Definition: A lattice is a Partial order in which every two-element set has a least upper bound and a greatest lower bound.

Lemma: In a lattice every non-empty finite set has a lub ($\sqcup$) and glb ($\sqcap$).

Proof: is by induction!
Case where the set S has three elements x,y and z:
Let $a=(x \sqcup y) \sqcup z$.
By definition of $\sqcup$ we have $z \sqsubseteq a$ and $ x \sqcup y \sqsubseteq a $.
The we have again by definition of $\sqcup$, $x \sqsubseteq x \sqcup y$ and $y \sqsubseteq x \sqcup y$. Thus by transitivity we have $x \sqsubseteq a$ and $y \sqsubseteq a$.
Thus we have $S \sqsubseteq a$ and a is an upper bound.
Now suppose that there exists $a^\prime$ such that $S \sqsubseteq a^\prime$. We want $a \sqsubseteq a^\prime$ (a least upper bound):
We have $x \sqsubseteq a^\prime $ and $x \sqsubseteq a^\prime $, thus $x \sqcup y \sqsubseteq a^\prime$. But $z \sqsubseteq a^\prime $, thus $((x \sqcup y) \sqcup z) \sqsubseteq a^\prime $.
Thus $a$ is the lub of our 3 elements set.

Lemma: Every linear order is a lattice.

If a lattice has least and greatest element, then every finite set (including empty set) has a lub and glb.

This does not imply there are lub and glb for infinite sets.

Example: In the oder $([0,1),\le)$ with standard ordering on reals is a lattice, the entire set has no lub. The set of all rationals of interval $[0,10]$ is a lattice, but the set $\{ x \mid 0 \le x \land x^2 < 2 \}$ has no lub.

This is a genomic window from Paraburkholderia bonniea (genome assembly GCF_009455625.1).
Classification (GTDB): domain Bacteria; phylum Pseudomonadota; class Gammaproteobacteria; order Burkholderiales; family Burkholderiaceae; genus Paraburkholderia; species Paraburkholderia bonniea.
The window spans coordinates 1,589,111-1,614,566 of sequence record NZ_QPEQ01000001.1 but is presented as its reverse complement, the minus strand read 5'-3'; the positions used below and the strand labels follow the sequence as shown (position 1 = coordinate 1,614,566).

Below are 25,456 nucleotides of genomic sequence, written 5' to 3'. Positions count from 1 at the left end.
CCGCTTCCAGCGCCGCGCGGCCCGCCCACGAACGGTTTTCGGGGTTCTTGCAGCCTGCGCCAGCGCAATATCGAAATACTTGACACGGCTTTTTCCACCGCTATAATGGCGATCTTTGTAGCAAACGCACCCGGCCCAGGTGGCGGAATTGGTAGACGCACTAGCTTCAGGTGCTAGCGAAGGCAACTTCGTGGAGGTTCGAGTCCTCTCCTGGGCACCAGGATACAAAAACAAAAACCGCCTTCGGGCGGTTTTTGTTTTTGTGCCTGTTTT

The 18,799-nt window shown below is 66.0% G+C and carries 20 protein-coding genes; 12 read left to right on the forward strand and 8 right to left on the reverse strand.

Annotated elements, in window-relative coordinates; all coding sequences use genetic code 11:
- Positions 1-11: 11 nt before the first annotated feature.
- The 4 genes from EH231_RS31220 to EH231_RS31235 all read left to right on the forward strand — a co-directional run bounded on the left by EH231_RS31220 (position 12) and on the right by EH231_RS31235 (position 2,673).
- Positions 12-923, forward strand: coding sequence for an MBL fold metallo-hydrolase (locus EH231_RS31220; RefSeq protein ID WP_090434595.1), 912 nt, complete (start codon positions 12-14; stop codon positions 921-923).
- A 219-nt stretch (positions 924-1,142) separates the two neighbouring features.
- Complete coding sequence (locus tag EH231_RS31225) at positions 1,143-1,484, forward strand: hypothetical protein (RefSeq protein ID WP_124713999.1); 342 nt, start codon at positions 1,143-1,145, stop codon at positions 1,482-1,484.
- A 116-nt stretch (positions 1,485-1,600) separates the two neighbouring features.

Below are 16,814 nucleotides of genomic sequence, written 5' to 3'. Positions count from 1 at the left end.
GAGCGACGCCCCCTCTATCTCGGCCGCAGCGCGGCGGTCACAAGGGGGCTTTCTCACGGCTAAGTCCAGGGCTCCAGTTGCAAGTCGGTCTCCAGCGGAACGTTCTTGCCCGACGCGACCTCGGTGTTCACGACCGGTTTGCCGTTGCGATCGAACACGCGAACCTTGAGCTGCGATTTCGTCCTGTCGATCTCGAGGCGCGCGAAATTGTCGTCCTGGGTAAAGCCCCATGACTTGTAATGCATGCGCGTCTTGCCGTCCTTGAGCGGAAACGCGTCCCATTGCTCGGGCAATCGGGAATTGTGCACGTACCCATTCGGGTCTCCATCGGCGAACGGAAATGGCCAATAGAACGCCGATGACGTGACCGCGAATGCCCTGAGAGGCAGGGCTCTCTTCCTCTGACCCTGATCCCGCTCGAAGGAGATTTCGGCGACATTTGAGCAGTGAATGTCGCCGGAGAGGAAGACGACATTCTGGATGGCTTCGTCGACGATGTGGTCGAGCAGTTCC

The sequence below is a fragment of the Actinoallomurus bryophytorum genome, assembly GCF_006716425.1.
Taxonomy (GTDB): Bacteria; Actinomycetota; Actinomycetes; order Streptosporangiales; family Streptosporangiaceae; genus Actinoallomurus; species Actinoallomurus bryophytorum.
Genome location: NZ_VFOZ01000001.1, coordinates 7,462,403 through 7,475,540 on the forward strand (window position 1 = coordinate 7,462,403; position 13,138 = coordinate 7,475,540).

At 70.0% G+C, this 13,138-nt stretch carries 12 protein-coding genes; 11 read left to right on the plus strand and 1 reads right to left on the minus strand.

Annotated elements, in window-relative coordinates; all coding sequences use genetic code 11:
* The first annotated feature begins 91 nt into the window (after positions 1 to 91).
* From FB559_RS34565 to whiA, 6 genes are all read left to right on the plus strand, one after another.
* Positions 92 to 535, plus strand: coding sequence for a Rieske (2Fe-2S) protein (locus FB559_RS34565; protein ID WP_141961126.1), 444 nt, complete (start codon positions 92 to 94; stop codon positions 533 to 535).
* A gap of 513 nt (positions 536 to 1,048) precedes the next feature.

Definition: A complete lattice is a lattice where every set $S$ of elemenbts has lub, denoted $\sqcup S$, and glb, denoted $\sqcap S$ (this implies that there is top and bottom as $\sqcup \emptyset = \bot$ and $\sqcap \emptyset = \top$. This is because every element is an upper bound and a lower bound of $\emptyset$ : $\forall x. \forall y \in \emptyset. y \sqsubseteq x$ is valid, as well as $\forall x. \forall y \in \emptyset. y \sqsupseteq x$).

Note: if you know that you have least upper bounds for all sets, it follows that you also have greatest lower bounds.

Proof: by taking the least upper bound of the lower bounds. Converse also holds, dually.

Example: Every subset of the set of real numbers has a lub. This is an axiom of real numbers, the way they are defined (or constructed from rationals).

Lemma: In every lattice, $x \sqcup (x \sqcap y) = x$.
We trivially have $x \sqsubseteq x \sqcup (x \sqcap y)$.
Let's prove that $x \sqcup (x \sqcap y) \sqsubseteq x$:
$x$ is an upper bound of $x$ and $x \sqcap y$, $x \sqcup (x \sqcap y)$ is the least upper bound of $x$ and $x \sqcap y$, thus $x \sqcup (x \sqcap y) \sqsubseteq x $.

Definition: A lattice is distributive iff

    x \sqcap (y \sqcup z) = (x \sqcap y) \sqcup (x \sqcap z) \\
    x \sqcup (y \sqcap z) = (x \sqcup y) \sqcap (x \sqcup z)

Example: Lattice of all subsets of a set is distributive. Linear order is a distributive lattice. See examples of non-distributive lattices in Distributive lattice and the characterization of non-distributive lattices.